I’ve had this same question. I had surgery in April 2015 at age 41 (almost 42) and have an aortic mechanical valve conduit. My surgeon wants ct scans every 2 years. However, I am guessing his average patent is much older. I went for the first “2 year post-op” ct scan in 2017, but didn’t go last year. I am very concerned about the radiation, as I had two pre-op (heart and brain) ct scans and one ct scan 6 weeks post op, so I have now had four (and it will cost me almost 6,000 or 7,000 for the ct scan, until I hit my crazy deductible). I see my cardiologist every year and occasionally have echos. I have had a few echos, but I think my cardiologist generally does them every ten years. My surgeon agreed I could go for a ct scan every three years so I will have less radiation exposure (so next year) but I’m not sure I want to go. Each scan is with contrast. Not sure if it matters but I’m only 4 ft 10 and 100 lbs and I doubt they adjust for my kid-like size when dosing. I’m sorry I am no help, but I am interested in the responses you receive.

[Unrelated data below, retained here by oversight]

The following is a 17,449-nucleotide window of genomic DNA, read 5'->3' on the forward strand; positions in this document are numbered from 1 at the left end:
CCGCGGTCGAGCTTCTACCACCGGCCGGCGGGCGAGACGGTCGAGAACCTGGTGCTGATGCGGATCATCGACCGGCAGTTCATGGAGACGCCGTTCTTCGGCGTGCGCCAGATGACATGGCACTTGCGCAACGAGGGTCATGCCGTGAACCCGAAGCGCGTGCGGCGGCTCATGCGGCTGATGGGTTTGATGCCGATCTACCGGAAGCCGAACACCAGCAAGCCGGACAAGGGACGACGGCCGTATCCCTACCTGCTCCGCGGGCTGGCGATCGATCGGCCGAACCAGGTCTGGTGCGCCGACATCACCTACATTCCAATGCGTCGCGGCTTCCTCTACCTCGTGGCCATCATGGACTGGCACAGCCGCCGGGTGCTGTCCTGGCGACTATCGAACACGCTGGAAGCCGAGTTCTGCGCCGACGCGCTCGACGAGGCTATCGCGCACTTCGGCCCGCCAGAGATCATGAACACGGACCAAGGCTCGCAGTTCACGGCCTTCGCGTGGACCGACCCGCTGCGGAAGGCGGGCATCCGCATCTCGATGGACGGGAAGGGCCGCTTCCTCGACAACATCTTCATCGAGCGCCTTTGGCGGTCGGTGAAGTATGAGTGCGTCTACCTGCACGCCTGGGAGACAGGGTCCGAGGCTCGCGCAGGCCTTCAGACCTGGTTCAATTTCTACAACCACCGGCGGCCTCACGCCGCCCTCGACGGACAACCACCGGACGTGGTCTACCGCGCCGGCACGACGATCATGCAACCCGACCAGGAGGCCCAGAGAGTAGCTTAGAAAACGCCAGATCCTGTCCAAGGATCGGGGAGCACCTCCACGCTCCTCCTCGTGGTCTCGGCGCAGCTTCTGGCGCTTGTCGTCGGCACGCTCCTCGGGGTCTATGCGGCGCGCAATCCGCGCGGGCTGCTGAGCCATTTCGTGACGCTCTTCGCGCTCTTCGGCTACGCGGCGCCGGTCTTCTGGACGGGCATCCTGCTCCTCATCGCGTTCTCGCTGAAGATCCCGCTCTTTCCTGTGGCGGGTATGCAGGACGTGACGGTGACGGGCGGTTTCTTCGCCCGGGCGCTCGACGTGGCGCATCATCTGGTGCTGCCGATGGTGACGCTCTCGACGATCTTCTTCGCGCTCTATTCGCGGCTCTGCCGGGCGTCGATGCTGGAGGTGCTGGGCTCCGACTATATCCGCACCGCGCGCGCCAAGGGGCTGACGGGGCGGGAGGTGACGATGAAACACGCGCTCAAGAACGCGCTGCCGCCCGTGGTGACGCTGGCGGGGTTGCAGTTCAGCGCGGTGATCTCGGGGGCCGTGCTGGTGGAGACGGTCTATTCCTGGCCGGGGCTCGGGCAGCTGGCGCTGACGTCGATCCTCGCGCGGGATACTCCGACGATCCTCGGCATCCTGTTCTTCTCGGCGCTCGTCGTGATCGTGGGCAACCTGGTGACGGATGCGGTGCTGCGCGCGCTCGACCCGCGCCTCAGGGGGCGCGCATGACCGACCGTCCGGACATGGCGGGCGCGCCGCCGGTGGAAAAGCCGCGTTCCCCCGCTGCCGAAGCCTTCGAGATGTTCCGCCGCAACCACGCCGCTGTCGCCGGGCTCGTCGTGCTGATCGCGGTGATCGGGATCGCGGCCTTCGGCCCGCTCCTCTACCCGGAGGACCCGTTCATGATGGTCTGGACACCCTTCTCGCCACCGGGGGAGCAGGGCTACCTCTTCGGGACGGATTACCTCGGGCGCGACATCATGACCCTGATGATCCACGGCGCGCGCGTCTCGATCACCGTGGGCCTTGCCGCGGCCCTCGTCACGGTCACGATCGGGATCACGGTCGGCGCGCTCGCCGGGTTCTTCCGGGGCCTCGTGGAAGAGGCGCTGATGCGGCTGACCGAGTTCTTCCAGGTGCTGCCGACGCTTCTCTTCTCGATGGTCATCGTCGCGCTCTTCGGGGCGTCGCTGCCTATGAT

What can you do? Keep asking every time. Also ask the radiology staff. They might know about some new technique that your referring doctor doesn't yet know about.
Hopefully they are taking into account your body size. Less radiation is required to penetrate a smaller body. Usually the radiographer takes this into account. Ask.
While it makes sense to minimise radiation exposure, your exposure sounds like it is nowhere like the astronauts who stay on the International Space Station. If a spider creeps into the scanner while you're being scanned, maybe you will develop super powers.

Good luck reminding your team to keep the radiation doses down. It is a fair question, they should be thinking about it as well. Despite all the radiation, your risk is still low.
 

Protimenow